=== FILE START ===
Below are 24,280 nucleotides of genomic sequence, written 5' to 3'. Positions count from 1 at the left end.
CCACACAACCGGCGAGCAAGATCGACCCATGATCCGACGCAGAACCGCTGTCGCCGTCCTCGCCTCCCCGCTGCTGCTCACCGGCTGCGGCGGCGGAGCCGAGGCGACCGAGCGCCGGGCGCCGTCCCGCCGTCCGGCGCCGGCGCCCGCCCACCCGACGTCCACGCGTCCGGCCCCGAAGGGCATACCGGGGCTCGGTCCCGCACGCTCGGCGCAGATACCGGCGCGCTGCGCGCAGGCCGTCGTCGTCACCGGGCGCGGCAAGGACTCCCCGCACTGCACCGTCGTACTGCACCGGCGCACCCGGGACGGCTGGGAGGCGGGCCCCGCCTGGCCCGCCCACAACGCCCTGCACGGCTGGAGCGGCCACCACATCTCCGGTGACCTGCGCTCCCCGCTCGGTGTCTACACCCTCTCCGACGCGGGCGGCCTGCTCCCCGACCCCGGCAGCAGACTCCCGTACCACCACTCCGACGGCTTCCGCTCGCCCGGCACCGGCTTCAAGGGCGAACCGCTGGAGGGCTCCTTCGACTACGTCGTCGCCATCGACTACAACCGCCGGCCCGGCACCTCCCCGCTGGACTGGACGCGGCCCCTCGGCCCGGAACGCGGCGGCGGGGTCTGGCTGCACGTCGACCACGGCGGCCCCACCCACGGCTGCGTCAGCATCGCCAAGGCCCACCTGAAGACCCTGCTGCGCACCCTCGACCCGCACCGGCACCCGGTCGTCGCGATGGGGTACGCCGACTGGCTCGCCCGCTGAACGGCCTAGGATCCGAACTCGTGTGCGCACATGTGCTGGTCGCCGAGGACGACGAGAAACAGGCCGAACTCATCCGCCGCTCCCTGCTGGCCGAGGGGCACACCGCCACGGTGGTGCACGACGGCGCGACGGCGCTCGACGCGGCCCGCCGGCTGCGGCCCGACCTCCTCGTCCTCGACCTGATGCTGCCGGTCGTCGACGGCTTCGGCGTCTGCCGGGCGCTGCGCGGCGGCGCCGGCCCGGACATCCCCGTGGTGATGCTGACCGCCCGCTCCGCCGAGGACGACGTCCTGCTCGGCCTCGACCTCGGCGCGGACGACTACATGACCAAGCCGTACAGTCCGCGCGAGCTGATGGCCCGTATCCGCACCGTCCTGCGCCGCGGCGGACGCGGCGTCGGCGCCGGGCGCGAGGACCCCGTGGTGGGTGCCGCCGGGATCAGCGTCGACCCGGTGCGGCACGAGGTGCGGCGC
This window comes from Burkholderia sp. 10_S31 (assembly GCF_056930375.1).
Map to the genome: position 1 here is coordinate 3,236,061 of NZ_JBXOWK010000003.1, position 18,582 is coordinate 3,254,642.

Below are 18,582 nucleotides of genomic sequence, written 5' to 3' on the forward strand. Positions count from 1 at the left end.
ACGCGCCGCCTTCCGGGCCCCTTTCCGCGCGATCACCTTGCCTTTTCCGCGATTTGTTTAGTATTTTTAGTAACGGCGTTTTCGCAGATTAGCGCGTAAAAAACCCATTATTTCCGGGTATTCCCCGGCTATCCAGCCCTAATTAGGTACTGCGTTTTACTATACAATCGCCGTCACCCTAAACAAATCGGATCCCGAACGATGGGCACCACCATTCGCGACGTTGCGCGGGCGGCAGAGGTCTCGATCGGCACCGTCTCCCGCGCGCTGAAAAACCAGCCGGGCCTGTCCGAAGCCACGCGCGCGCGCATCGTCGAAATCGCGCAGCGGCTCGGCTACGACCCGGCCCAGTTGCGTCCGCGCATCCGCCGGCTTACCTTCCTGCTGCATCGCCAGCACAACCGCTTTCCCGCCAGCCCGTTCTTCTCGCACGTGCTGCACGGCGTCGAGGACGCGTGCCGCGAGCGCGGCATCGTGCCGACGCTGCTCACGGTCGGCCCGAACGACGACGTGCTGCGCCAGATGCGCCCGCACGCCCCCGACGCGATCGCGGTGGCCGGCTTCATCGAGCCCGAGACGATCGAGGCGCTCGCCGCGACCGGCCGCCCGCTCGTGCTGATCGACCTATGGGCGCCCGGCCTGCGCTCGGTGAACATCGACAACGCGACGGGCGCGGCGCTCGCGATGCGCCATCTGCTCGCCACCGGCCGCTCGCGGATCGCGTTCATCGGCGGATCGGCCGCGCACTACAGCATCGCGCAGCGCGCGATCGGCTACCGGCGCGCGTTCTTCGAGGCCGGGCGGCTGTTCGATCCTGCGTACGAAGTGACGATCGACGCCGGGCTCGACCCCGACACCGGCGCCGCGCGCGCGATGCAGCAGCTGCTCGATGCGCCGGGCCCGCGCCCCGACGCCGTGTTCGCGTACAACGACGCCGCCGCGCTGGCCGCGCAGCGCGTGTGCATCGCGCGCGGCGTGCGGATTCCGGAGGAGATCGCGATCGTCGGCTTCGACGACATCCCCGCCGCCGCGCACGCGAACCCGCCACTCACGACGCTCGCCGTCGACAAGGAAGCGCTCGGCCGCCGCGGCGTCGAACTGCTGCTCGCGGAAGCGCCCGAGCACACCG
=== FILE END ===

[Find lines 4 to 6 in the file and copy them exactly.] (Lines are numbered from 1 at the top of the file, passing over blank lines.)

Map to the genome: position 1 here is coordinate 3,236,061 of NZ_JBXOWK010000003.1, position 18,582 is coordinate 3,254,642.

Below are 18,582 nucleotides of genomic sequence, written 5' to 3' on the forward strand. Positions count from 1 at the left end.
ACGCGCCGCCTTCCGGGCCCCTTTCCGCGCGATCACCTTGCCTTTTCCGCGATTTGTTTAGTATTTTTAGTAACGGCGTTTTCGCAGATTAGCGCGTAAAAAACCCATTATTTCCGGGTATTCCCCGGCTATCCAGCCCTAATTAGGTACTGCGTTTTACTATACAATCGCCGTCACCCTAAACAAATCGGATCCCGAACGATGGGCACCACCATTCGCGACGTTGCGCGGGCGGCAGAGGTCTCGATCGGCACCGTCTCCCGCGCGCTGAAAAACCAGCCGGGCCTGTCCGAAGCCACGCGCGCGCGCATCGTCGAAATCGCGCAGCGGCTCGGCTACGACCCGGCCCAGTTGCGTCCGCGCATCCGCCGGCTTACCTTCCTGCTGCATCGCCAGCACAACCGCTTTCCCGCCAGCCCGTTCTTCTCGCACGTGCTGCACGGCGTCGAGGACGCGTGCCGCGAGCGCGGCATCGTGCCGACGCTGCTCACGGTCGGCCCGAACGACGACGTGCTGCGCCAGATGCGCCCGCACGCCCCCGACGCGATCGCGGTGGCCGGCTTCATCGAGCCCGAGACGATCGAGGCGCTCGCCGCGACCGGCCGCCCGCTCGTGCTGATCGACCTATGGGCGCCCGGCCTGCGCTCGGTGAACATCGACAACGCGACGGGCGCGGCGCTCGCGATGCGCCATCTGCTCGCCACCGGCCGCTCGCGGATCGCGTTCATCGGCGGATCGGCCGCGCACTACAGCATCGCGCAGCGCGCGATCGGCTACCGGCGCGCGTTCTTCGAGGCCGGGCGGCTGTTCGATCCTGCGTACGAAGTGACGATCGACGCCGGGCTCGACCCCGACACCGGCGCCGCGCGCGCGATGCAGCAGCTGCTCGATGCGCCGGGCCCGCGCCCCGACGCCGTGTTCGCGTACAACGACGCCGCCGCGCTGGCCGCGCAGCGCGTGTGCATCGCGCGCGGCGTGCGGATTCCGGAGGAGATCGCGATCGTCGGCTTCGACGACATCCCCGCCGCCGCGCACGCGAACCCGCCACTCACGACGCTCGCCGTCGACAAGGAAGCGCTCGGCCGCCGCGGCGTCGAACTGCTGCTCGCGGAAGCGCCCGAGCACACCG